Have you ever seen someone look similar to you? Too often, we come across people who look “exactly like” someone you know. However, they are NOT the same person! Such is the case with allotropes. Did you know about this? In this chapter, we will cover the various allotropes of phosphorus and look at their forms and properties. However, let us start with the basics of what allotropes are.
What is an Allotrope?
Allotropy is the science of occurrence of an element in multiple or more than one physical shapes. Allotropes are the various physical types of the same element. A lot of elements exhibit the property of allotropy. These allotropes show different physical properties. However, their chemical properties are comparable.
Browse more Topics under The P Block Elements
- Introduction to p Block Elements
- Some Important Compounds of Carbon and Silicon
- Trend and Anomalous Properties of Carbon
- Trends and Properties of Boron and Aluminium
- Group 13 Elements: Boron Family
- Group 14 Elements: Carbon Family
- Group 15 Elements
- Group 16 Elements
- Group 17 Elements
- Group 18 Elements
- Hydrogen Chloride
- Interhalogen Compounds
- Nitric Acid and Oxides of Nitrogen
- Oxoacids of Halogens
- Oxoacids of Phosphorus
- Oxoacids of Sulphur
- Phosphorus Halides
- Simple Oxides
- Sulphur – Allotropic Forms
- Sulphuric Acid
- Sulphuric Dioxide
Allotropes of Phosphorus
In this chapter, we will look at the allotropes of phosphorus. This element exists in a few allotropic forms. The main allotropes of phosphorus include the white phosphorus, red phosphorus and black phosphorus. In addition to these, there also exists a violet phosphorus. However, that is not a significant allotrope. So, let us start with the various allotropes of phosphorus now.
It is a common allotrope of phosphorus. White phosphorus is a waxy and translucent solid. It is very delicate and needs proper handling. It is insoluble in water. However, it dissolves in carbon disulphide or carbon tetrachloride. It breaks down in boiling caustic soda in a latent air and produces sodium hypophosphite and phosphine.
Structure of White Phosphorus
In the above diagram, we see the structure of white phosphorus. As we can see, it has a tetrahedral shape. Every phosphorus particle has a covalent bond with three different atoms of phosphorus. There exist weak Van Der Waals forces of attraction between these particles. We must remember that this element is very reactive and too harmful.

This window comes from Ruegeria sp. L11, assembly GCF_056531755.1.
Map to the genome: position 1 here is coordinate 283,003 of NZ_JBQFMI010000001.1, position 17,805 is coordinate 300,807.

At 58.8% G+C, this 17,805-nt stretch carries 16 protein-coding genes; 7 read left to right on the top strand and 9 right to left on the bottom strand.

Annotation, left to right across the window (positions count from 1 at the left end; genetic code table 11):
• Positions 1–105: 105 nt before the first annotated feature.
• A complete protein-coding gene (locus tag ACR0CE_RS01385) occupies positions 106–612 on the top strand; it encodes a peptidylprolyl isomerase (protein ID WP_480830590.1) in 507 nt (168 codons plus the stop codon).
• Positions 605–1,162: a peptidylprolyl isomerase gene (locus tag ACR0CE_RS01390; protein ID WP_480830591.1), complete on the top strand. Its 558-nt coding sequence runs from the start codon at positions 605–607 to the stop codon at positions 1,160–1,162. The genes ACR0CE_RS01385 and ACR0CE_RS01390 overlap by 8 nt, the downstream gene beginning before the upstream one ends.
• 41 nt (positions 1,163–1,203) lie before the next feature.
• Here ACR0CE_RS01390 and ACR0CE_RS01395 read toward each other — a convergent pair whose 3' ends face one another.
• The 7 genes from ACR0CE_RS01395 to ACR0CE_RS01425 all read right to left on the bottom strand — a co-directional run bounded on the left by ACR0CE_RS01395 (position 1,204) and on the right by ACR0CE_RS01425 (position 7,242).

- The melting point is quite low at 44°C.
- As we see, the bond angle in a P4 particle is 60°. This is comparatively very less as compared to a normal bond angle or a hypothetical bond angle. Therefore, it has a strain in itself. This is why white phosphorus is highly unstable and reactive.
- White phosphorus catches fire suddenly in the air at around 35°C. As you can notice, this temperature is marginally higher than the normal room temperature. This is the reason why it is kept in water. After combustion, it produces phosphorus pentoxide.
P4 + 5O2 → 2P2O5 or P4O10
- When it comes in contact with moist air, white phosphorus undergoes an oxidation reaction. This reaction leads to a sparkling discharge of light. As an outcome, it sparkles oblivious.
- White phosphorus displays chemiluminescence.
- We can obtain red phosphorus by heating white phosphorus to around 250°Celsius within the sight of daylight.
- Red phosphorus is iron-grey in colour. It is a radiant and bright crystalline solid.
- It is non-poisonous and does not have any odour. Red Phosphorus does not dissolve I water and also in carbon tetrachloride.
- It doesn’t break up in boiling caustic soda-like white phosphorus. In fact, it disintegrates in alcoholic potash.
- We can find it in the state of a polymeric solid.
- It is steady under ordinary conditions and doesn’t catch fire in the air.
- However, it experiences burning when we warm it to around 400°C.
- Red phosphorus doesn’t show chemiluminescence.
- We can prepare black phosphorus from white phosphorus by heating it to 470K at inert temperature.
- Black phosphorus is the most stable allotrope of phosphorus. It has a layered structure. It is a very highly polymerised form of the element.
- We can find black phosphorus in two main forms. They are alpha black phosphorus and beta black phosphorus.
- While beta black phosphorus forms when white phosphorus is heated at 473K, alpha black phosphorus forms when we heat red phosphorus at 803K.
- Beta black phosphorus conducts electricity while alpha black phosphorus doesn’t conduct electricity.
Uses of Phosphorus
Phosphorus compounds assume a vital part of life forms. Phosphorus forms a basic constituent in the animal and plant matter.We find it present in blood, bones and the brain of all the animals and also, in living cells. A few of its compounds find applications in industries. The most essential of these chemicals are orthophosphoric acid and phosphatic composts.
Solved Examples For You
Q1: What is yellow phosphorus?
Ans: We use the term yellow phosphorus to denote white phosphorus. It is an allotrope of phosphorus.
Q2: Describe the structure of alpha black phosphorus and beta black phosphorus.
Ans: We find alpha black phosphorus in the shape of opaque monoclinic crystals. We might also see rhombohedral crystals for the same. On the other hand, beta black phosphorus is available as corrugated sheets. This is why they have a structure consisting of flaky and layered crystals. The difference in their structure is also a reason why beta black phosphorus can conduct electricity while the other can not.